"We want (lawmakers) to understand that there's more for them than is against them," said Rev. Ron Baity, pastor of Berean Baptist Church in Winston-Salem.

"I believe most North Carolinians support state lawmakers in what they did. It's unfortunate that Hollywood celebrities, corporations and sports groups fail to really understand what’s in the bill," said Rev. Mark Creech, executive director of the Christian Action League of North Carolina. "That smear campaign has resulted in unfounded criticisms of the law."

Across the street, opponents of the law held a smaller counter-protest, calling House Bill 2 a "hate law" and a smokescreen for limiting the ability of workers to file discrimination lawsuits in the state.

"They are using religion as a platform for their bigotry and their hatred," said Shane Thrapp of Triangle Families Against HB2.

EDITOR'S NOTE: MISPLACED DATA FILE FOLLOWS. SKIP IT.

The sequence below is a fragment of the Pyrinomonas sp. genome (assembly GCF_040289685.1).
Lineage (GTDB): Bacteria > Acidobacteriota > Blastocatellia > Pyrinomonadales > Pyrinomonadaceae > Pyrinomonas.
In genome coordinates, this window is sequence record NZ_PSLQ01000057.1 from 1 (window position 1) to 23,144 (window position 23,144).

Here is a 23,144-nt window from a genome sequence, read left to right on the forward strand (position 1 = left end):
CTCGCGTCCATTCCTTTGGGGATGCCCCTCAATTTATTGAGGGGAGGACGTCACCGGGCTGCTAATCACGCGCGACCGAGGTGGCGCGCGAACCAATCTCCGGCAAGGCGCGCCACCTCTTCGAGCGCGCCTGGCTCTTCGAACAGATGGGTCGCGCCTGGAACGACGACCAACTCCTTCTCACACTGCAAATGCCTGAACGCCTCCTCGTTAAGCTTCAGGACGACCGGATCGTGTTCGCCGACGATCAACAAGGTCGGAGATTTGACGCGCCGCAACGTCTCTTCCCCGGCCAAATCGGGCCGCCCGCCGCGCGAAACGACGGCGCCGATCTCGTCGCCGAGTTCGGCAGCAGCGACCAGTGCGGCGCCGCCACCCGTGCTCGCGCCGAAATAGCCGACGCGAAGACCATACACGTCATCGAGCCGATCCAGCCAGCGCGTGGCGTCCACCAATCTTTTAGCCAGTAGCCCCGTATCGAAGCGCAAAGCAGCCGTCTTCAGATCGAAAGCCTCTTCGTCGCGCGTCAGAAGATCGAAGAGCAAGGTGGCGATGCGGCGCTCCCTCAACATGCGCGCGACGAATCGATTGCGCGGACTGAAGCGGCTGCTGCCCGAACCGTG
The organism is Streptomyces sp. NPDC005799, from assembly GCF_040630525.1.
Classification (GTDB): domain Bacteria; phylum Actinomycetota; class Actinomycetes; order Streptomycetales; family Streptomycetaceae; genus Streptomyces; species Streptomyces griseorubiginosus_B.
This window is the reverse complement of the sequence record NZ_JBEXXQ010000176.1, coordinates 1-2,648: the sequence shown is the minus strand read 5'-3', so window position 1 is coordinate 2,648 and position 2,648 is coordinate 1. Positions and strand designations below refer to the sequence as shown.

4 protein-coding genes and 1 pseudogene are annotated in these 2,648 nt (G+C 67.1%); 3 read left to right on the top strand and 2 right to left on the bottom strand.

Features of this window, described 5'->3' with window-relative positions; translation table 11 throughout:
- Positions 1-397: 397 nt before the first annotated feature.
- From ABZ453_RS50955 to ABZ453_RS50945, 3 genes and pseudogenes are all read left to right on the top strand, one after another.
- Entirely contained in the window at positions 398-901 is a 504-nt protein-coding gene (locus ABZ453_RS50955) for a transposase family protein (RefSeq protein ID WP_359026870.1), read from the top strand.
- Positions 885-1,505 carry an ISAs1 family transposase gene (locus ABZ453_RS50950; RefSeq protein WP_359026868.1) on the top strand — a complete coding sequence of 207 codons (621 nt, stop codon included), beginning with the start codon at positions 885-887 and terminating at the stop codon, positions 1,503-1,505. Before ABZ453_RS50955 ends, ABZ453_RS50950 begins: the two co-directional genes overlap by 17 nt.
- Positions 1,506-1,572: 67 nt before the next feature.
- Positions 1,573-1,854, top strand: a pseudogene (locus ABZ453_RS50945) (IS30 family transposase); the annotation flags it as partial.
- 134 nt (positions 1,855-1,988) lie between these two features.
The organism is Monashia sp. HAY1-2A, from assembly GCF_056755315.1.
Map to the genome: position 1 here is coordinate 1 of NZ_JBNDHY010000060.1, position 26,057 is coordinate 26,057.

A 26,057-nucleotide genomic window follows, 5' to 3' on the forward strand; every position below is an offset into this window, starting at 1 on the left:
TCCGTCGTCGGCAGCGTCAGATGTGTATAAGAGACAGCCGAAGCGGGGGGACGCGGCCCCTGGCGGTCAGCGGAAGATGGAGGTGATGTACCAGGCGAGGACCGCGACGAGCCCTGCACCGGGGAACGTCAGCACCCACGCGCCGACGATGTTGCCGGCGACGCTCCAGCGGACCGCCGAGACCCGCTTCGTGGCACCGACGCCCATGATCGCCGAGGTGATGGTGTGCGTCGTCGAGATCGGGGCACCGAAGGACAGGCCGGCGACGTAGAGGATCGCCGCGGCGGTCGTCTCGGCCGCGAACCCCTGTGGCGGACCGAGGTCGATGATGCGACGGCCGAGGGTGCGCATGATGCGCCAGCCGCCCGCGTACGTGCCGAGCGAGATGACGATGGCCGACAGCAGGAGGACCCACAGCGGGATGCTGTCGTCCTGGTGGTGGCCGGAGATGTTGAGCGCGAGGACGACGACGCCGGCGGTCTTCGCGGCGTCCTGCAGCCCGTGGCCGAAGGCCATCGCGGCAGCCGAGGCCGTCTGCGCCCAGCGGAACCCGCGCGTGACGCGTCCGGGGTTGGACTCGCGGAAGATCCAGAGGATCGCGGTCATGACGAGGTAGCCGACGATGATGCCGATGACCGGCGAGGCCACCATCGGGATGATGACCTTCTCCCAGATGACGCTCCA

"They're over there stoking the hate and fear of homosexuals in the bathroom," Eric Ellenberg said. "That's the tip of the iceberg. This law is about labor discrimination. The rest of the bill robs you and me of any rights under the law to challenge an unjust firing from your job."

There was a brief confrontation between the two groups, whose only point of agreement is that the issue is one of morality.

"It is a biblical principle that we are endorsing, that when God created us, he did not make mistakes. He created us male and female," Baity said.

Opponents question how religious leaders can encourage their congregations to welcome outcasts with open arms while actively encouraging a law that targets a minority group.

"It's incredibly frustrating. Jesus didn't go through his life and ministry singling out the outcasts and making them feel more like outcasts," said Justin Lee, executive director of the Gay Christian Network. "So here we have people who claim to be representing Jesus who are making outcasts feel even more like outcasts."